Assessment of capital expenditure for floating offshore wind projects
MetadataShow full item record
This thesis investigates capital expenditure in floating offshore wind projects by analysing the main capital expenditure drivers, their potential for reduction, estimate and event uncertainty, and requirements for commercially viable floating offshore wind projects. A literature study and an analysis of capital expenditure estimations have been performed. The main capital expenditure drivers for floating offshore wind farms are the turbine, substructure, electrical infrastructure, and mooring. The substructure has the highest variability in capital expenditure per MW, while the turbine has the lowest. Important measures for reduction of capital expenditure are improved infrastructure, economies of scale and standardization. Potential capital expenditure reducing measures for each subcategory have been identified. Estimate uncertainty is partly caused by a lack of historical data and a rapid developing technology together with long project duration. Much of the event uncertainty is caused by the uncertainty about the market for floating offshore wind and the development of supply chain. A need for regulations to accelerate development was expressed by the industry. To achieve commercially viable floating offshore wind projects, investments in projects and innovations that reduce capital expenditure are needed. These investments are not likely to happen if the technology is not expected to become profitable in the foreseeable future. Therefore, subsidies can be a key measure to stimulate the development needed.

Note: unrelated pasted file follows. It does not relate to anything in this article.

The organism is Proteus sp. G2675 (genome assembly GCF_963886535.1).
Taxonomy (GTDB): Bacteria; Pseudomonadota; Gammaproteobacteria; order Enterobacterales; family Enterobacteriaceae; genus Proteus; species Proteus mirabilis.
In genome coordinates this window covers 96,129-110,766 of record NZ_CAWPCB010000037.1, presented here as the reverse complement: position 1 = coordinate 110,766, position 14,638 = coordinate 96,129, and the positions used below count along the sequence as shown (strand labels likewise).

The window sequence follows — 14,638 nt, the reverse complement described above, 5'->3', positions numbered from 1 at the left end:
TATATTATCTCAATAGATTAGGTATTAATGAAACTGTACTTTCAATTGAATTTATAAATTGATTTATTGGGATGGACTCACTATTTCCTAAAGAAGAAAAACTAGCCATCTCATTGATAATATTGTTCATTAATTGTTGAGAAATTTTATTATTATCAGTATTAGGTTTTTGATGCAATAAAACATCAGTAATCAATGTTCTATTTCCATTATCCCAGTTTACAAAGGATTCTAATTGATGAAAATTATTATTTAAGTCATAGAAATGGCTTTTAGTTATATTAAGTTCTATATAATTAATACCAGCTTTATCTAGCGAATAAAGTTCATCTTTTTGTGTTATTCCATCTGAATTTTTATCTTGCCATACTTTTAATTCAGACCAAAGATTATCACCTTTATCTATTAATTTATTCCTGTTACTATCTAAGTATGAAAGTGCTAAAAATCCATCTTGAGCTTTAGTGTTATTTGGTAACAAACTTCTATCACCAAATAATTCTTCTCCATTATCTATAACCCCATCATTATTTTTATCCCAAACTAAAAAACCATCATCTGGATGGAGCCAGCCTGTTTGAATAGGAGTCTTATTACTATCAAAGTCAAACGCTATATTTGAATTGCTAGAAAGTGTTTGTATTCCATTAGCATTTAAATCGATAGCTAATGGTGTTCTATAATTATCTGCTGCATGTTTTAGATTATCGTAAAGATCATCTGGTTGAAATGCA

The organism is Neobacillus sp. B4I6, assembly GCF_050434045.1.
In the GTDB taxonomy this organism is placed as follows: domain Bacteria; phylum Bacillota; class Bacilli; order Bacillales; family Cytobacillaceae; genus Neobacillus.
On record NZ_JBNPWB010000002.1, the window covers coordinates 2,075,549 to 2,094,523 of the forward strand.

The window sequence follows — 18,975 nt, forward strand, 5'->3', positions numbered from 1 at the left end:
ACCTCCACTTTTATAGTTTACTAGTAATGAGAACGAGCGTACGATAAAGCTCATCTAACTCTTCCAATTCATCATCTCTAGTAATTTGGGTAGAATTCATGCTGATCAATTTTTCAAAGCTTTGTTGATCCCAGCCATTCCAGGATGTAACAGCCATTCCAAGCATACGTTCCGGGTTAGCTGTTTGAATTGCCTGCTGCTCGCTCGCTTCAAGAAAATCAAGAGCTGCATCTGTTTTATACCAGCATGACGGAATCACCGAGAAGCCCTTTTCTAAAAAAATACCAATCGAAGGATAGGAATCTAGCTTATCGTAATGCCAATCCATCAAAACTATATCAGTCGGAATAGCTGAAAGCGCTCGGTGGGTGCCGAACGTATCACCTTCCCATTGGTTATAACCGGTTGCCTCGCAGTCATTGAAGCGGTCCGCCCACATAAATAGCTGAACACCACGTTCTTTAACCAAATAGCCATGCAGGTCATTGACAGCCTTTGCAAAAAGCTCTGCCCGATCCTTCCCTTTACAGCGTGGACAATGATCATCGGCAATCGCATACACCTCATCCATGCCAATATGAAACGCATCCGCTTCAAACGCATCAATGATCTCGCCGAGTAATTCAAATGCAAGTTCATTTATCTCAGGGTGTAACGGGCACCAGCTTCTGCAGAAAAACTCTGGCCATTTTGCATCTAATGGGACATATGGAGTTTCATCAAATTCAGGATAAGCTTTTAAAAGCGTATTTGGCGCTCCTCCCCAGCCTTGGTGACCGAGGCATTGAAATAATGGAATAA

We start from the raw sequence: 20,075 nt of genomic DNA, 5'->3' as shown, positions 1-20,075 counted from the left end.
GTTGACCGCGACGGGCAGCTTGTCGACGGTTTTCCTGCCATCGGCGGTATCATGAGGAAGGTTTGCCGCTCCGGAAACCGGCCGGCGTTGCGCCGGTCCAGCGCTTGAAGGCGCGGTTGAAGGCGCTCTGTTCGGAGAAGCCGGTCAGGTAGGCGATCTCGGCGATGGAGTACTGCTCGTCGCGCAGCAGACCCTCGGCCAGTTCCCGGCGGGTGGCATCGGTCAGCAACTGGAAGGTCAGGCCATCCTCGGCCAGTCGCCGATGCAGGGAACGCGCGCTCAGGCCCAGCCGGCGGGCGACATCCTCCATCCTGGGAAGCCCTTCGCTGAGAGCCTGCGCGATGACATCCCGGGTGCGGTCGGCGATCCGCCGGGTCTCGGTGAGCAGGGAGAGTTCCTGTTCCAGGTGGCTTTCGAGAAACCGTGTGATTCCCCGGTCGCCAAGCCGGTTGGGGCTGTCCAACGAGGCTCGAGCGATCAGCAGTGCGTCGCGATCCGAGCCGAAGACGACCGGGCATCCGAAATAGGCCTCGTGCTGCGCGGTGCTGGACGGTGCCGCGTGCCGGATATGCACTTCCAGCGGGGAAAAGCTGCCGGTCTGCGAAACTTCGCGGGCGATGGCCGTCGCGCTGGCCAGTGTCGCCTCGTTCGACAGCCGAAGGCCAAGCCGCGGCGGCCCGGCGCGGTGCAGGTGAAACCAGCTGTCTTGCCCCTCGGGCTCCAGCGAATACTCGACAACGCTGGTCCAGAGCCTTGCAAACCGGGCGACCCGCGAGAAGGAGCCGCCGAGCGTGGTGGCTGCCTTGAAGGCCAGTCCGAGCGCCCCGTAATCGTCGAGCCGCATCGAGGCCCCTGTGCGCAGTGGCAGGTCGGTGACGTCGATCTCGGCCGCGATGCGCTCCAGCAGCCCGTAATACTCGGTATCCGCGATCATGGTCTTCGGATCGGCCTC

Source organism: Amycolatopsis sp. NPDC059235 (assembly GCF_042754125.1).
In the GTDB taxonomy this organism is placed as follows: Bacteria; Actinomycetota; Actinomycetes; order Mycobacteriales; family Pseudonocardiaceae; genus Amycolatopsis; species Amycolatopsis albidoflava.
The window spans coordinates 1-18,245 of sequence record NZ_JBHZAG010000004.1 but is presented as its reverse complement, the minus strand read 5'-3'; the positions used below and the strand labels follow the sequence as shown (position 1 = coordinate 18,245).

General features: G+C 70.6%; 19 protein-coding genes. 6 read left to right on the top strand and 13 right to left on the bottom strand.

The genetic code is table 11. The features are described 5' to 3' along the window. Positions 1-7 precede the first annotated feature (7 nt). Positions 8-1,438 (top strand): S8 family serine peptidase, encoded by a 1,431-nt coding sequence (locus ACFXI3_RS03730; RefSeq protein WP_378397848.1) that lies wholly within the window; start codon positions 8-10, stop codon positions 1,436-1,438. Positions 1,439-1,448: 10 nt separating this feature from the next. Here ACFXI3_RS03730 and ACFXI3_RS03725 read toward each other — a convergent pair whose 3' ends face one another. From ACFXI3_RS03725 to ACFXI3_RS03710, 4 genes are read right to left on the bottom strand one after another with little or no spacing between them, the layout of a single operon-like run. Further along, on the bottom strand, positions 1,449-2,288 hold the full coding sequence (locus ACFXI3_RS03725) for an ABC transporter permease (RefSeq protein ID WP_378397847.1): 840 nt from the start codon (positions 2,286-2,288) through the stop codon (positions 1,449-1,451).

Master's thesis in Industrial Economics